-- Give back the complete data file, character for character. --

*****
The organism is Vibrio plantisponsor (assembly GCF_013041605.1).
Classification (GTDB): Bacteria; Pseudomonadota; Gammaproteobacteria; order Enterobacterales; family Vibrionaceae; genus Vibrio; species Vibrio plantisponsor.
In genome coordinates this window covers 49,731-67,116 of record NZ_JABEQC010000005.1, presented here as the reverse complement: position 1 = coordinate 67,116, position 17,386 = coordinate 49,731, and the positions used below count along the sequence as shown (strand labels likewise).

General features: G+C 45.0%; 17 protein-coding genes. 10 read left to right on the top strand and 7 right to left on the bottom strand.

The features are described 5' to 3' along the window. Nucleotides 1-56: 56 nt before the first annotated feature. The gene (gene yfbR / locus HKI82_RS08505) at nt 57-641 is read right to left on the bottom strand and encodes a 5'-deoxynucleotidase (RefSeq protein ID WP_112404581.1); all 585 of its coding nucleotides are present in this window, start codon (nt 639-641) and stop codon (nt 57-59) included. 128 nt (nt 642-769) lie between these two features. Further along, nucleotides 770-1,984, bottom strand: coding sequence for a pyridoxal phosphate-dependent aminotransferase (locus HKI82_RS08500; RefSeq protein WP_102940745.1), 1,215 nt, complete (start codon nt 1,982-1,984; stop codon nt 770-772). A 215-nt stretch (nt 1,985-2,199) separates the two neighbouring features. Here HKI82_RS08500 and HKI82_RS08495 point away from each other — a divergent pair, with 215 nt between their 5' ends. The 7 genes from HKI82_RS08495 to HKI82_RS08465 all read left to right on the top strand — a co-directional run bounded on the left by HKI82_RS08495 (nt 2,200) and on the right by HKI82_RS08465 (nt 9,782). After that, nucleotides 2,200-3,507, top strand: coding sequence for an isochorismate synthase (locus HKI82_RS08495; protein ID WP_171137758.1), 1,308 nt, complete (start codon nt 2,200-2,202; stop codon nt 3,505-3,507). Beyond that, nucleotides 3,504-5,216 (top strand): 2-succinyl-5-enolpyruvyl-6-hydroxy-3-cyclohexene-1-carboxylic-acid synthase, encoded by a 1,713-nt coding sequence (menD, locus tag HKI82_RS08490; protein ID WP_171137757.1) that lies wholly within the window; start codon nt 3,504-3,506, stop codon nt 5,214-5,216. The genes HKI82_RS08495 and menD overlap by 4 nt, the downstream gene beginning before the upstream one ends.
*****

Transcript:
The organism is Vibrio plantisponsor (assembly GCF_013041605.1).
Classification (GTDB): Bacteria; Pseudomonadota; Gammaproteobacteria; order Enterobacterales; family Vibrionaceae; genus Vibrio; species Vibrio plantisponsor.
In genome coordinates this window covers 49,731-67,116 of record NZ_JABEQC010000005.1, presented here as the reverse complement: position 1 = coordinate 67,116, position 17,386 = coordinate 49,731, and the positions used below count along the sequence as shown (strand labels likewise).

General features: G+C 45.0%; 17 protein-coding genes. 10 read left to right on the top strand and 7 right to left on the bottom strand.

The features are described 5' to 3' along the window. Nucleotides 1-56: 56 nt before the first annotated feature. The gene (gene yfbR / locus HKI82_RS08505) at nt 57-641 is read right to left on the bottom strand and encodes a 5'-deoxynucleotidase (RefSeq protein ID WP_112404581.1); all 585 of its coding nucleotides are present in this window, start codon (nt 639-641) and stop codon (nt 57-59) included. 128 nt (nt 642-769) lie between these two features. Further along, nucleotides 770-1,984, bottom strand: coding sequence for a pyridoxal phosphate-dependent aminotransferase (locus HKI82_RS08500; RefSeq protein WP_102940745.1), 1,215 nt, complete (start codon nt 1,982-1,984; stop codon nt 770-772). A 215-nt stretch (nt 1,985-2,199) separates the two neighbouring features. Here HKI82_RS08500 and HKI82_RS08495 point away from each other — a divergent pair, with 215 nt between their 5' ends. The 7 genes from HKI82_RS08495 to HKI82_RS08465 all read left to right on the top strand — a co-directional run bounded on the left by HKI82_RS08495 (nt 2,200) and on the right by HKI82_RS08465 (nt 9,782). After that, nucleotides 2,200-3,507, top strand: coding sequence for an isochorismate synthase (locus HKI82_RS08495; protein ID WP_171137758.1), 1,308 nt, complete (start codon nt 2,200-2,202; stop codon nt 3,505-3,507). Beyond that, nucleotides 3,504-5,216 (top strand): 2-succinyl-5-enolpyruvyl-6-hydroxy-3-cyclohexene-1-carboxylic-acid synthase, encoded by a 1,713-nt coding sequence (menD, locus tag HKI82_RS08490; protein ID WP_171137757.1) that lies wholly within the window; start codon nt 3,504-3,506, stop codon nt 5,214-5,216. The genes HKI82_RS08495 and menD overlap by 4 nt, the downstream gene beginning before the upstream one ends.